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Next month, the U.S. Supreme Court will hear oral arguments in Fisher v. University of Texas, the first case the Court has taken up in a decade on the use of race in higher education admissions. The case has generated ninety-two amicus briefs, one of the highest totals for any Supreme Court case in history. The Court is expected to issue a ruling in the high-stakes case that restricts racial preferences more sharply than its 2003 rulings in Grutter v. Bollinger and Gratz v. Bollinger. As opposed to 2003, many of the arguments in the current affirmative action debate focus not on the competition between races for spots at an elite school, but on whether racial preferences actually benefit their recipients.

On September 21, the Governance Studies program at Brookings hosted a half-day conference examining new research on the actual effects of racial preferences upon students. Do racial preferences help more blacks and Hispanics become scientists and engineers, or do they push students away from STEM majors? Do they tend to increase or decrease minority graduation rates? How do they affect student learning? Did California’s ban on racial preferences in the 1990s change enrollments by black and Hispanic students or affect their grades and graduation rates?

After each panel, participants took audience questions.

Event Agenda

  • 8:45 am - Welcome and Introduction

  • 9:00 am - Empirical Inference and the Effects of Admissions Preferences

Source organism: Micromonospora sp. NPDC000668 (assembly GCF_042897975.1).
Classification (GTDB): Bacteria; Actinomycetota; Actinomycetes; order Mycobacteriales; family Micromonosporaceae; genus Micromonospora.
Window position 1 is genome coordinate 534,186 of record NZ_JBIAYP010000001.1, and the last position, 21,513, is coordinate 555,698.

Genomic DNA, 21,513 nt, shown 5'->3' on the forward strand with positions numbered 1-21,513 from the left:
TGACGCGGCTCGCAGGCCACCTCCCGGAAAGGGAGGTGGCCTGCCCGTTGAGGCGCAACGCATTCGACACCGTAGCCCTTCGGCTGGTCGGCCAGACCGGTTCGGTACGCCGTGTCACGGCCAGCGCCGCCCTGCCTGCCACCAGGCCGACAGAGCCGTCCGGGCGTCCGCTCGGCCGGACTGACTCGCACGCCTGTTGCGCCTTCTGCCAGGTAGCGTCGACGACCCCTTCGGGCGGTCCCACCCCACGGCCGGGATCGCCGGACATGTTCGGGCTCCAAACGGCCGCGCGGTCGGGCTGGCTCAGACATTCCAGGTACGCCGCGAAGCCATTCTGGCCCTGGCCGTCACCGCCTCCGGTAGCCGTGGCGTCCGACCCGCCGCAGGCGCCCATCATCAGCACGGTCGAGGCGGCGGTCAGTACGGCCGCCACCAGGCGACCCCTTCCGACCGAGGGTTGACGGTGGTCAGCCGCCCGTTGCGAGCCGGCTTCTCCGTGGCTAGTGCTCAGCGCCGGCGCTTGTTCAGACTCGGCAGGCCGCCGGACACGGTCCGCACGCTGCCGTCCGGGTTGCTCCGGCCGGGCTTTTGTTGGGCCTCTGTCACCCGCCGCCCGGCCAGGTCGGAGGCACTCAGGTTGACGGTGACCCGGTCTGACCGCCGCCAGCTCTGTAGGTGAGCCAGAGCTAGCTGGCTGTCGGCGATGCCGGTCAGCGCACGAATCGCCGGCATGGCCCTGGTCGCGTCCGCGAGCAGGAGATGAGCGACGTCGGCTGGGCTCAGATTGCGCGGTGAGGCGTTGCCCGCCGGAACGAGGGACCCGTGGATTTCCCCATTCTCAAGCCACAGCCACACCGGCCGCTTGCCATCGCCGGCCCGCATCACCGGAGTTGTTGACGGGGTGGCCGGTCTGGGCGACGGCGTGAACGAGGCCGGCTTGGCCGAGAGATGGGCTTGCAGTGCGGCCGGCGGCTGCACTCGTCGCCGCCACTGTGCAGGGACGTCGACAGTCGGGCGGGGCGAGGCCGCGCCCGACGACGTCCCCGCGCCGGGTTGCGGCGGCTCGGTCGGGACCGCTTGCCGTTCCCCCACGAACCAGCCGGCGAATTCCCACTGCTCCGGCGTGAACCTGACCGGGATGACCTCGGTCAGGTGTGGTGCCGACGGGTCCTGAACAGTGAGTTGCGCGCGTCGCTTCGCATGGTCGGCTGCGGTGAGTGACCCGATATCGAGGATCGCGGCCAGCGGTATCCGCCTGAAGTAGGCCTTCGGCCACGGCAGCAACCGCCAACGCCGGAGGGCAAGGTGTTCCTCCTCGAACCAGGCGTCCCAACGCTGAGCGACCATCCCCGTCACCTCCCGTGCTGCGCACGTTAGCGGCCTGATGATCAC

• Moderator

      Glenn Loury

      Stoltz Professor of the Social Sciences, Department of Economics

      Brown University

    • Kala Krishna

      Liberal Arts Research Professor, Department of Economics

      Penn State University

    • Veronica Robles


      Inter-American Development Bank

    • E. Douglass Williams

      Wilson Chair of Economics

      Sewanee: The University of the South

    • Kate Antonovics

      Lecturer, Economics

      UC San Diego

  • 10:30 am - The Phenomenon of “Science Mismatch”

    • Moderator

      Richard Sander

      Professor of Law


    • Peter Arcidiacono

      Professor of Economics

      Duke University

    • Frederick Smyth

      Research Assistant Professor, Psychology

      University of Virginia

    • Marc Luppino


      Federal Trade Commission

  • 12:00pm - Luncheon Roundtable: Research, Preferences Reform, and Fisher v. University of Texas

    • Richard Kahlenberg

      Senior Fellow

      The Century Foundation

    • Glenn Loury

      Stoltz Professor of the Social Sciences, Department of Economics

      Brown University

    • Peter Schmidt

      Senior Writer

      Chronicle of Higher Education

    • Phillip Richards

      Professor of English

      Colgate University


September 21, 2012

8:45 AM - 1:45 PM EDT

Brookings Institution

Falk Auditorium

1775 Massachusetts Avenue NW


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